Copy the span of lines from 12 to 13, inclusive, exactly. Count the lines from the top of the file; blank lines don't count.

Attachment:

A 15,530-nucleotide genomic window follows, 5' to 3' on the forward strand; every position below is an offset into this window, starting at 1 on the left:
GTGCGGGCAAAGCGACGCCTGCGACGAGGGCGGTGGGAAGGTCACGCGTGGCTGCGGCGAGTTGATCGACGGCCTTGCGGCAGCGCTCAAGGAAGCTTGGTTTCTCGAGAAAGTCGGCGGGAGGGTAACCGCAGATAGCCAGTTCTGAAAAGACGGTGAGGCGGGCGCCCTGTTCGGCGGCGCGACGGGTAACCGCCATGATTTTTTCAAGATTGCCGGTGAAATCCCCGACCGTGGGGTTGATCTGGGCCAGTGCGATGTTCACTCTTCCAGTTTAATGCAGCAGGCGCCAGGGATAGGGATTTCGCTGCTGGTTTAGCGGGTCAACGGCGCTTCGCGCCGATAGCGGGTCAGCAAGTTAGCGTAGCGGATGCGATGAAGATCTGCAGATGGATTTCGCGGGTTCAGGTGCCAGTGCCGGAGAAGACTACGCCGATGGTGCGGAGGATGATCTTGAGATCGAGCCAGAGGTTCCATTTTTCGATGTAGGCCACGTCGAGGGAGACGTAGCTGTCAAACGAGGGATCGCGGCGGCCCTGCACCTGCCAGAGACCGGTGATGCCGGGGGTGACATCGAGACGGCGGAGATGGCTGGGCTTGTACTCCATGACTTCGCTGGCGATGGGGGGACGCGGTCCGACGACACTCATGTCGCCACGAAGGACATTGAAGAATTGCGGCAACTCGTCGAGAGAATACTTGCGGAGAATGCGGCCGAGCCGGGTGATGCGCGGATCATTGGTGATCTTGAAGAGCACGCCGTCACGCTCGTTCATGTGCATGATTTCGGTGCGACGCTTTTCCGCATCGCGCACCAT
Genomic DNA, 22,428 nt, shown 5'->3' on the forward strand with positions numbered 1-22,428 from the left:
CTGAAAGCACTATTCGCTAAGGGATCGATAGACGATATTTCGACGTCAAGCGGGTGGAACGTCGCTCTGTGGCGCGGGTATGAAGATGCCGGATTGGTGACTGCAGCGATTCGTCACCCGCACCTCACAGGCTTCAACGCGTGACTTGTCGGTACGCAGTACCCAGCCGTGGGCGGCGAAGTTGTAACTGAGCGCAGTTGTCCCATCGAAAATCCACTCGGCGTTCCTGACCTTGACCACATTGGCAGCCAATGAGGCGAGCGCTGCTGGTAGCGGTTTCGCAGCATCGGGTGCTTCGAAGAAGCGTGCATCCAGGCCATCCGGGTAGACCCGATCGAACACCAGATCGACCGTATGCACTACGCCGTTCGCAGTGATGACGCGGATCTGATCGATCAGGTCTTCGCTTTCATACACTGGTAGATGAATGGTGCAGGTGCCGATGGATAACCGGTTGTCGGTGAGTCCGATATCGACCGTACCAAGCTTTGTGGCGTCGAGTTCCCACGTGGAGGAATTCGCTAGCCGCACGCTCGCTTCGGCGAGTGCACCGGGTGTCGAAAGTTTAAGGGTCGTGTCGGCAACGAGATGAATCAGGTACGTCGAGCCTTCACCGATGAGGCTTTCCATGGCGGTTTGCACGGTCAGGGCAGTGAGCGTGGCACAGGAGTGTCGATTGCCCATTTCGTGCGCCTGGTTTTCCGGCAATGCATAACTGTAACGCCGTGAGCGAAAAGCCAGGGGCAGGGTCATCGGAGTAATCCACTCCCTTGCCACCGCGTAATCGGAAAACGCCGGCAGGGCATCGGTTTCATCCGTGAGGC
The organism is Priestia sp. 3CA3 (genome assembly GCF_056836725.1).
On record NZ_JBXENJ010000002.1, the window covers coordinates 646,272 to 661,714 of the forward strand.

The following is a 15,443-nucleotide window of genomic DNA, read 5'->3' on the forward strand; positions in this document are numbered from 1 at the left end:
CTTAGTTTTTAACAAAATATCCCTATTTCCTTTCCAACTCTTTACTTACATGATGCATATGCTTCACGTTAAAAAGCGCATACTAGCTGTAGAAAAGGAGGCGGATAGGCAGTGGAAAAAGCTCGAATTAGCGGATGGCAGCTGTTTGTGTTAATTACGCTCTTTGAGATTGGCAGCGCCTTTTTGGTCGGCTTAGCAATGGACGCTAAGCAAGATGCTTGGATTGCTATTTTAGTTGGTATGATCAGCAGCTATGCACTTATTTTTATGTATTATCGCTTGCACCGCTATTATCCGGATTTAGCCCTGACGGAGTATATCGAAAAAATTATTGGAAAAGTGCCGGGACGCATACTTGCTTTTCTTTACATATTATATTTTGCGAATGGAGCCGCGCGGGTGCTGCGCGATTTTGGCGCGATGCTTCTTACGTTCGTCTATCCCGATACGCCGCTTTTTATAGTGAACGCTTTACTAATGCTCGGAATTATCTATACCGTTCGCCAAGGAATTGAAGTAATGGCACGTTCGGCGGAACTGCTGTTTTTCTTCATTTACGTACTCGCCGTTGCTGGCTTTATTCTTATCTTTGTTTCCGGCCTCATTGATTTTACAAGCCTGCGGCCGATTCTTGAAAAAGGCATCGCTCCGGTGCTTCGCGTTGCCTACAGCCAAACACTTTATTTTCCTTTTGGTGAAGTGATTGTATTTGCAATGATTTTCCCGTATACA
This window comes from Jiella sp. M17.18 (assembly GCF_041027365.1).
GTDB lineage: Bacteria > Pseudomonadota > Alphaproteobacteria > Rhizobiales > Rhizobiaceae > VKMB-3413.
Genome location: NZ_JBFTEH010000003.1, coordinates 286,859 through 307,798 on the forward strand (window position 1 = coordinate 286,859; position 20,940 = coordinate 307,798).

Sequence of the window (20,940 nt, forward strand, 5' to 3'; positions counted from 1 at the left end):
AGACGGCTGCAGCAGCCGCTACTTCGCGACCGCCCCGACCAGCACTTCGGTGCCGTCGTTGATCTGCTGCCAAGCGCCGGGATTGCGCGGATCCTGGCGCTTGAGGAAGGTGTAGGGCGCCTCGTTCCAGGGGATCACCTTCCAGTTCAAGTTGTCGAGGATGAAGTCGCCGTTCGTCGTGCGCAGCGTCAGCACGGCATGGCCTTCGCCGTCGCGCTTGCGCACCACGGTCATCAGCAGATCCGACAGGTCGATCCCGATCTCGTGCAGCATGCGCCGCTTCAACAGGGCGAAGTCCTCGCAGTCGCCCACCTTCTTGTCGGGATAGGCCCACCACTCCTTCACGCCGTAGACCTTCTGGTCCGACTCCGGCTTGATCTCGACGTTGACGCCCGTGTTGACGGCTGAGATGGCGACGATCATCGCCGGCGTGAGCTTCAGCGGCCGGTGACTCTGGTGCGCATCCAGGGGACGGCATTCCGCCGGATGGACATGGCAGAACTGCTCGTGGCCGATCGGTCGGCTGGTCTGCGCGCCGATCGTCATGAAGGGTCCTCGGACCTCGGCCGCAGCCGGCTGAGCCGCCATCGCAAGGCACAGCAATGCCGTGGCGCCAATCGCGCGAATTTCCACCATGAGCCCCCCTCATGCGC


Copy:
Sequence of the window (20,940 nt, forward strand, 5' to 3'; positions counted from 1 at the left end):
AGACGGCTGCAGCAGCCGCTACTTCGCGACCGCCCCGACCAGCACTTCGGTGCCGTCGTTGATCTGCTGCCAAGCGCCGGGATTGCGCGGATCCTGGCGCTTGAGGAAGGTGTAGGGCGCCTCGTTCCAGGGGATCACCTTCCAGTTCAAGTTGTCGAGGATGAAGTCGCCGTTCGTCGTGCGCAGCGTCAGCACGGCATGGCCTTCGCCGTCGCGCTTGCGCACCACGGTCATCAGCAGATCCGACAGGTCGATCCCGATCTCGTGCAGCATGCGCCGCTTCAACAGGGCGAAGTCCTCGCAGTCGCCCACCTTCTTGTCGGGATAGGCCCACCACTCCTTCACGCCGTAGACCTTCTGGTCCGACTCCGGCTTGATCTCGACGTTGACGCCCGTGTTGACGGCTGAGATGGCGACGATCATCGCCGGCGTGAGCTTCAGCGGCCGGTGACTCTGGTGCGCATCCAGGGGACGGCATTCCGCCGGATGGACATGGCAGAACTGCTCGTGGCCGATCGGTCGGCTGGTCTGCGCGCCGATCGTCATGAAGGGTCCTCGGACCTCGGCCGCAGCCGGCTGAGCCGCCATCGCAAGGCACAGCAATGCCGTGGCGCCAATCGCGCGAATTTCCACCATGAGCCCCCCTCATGCGC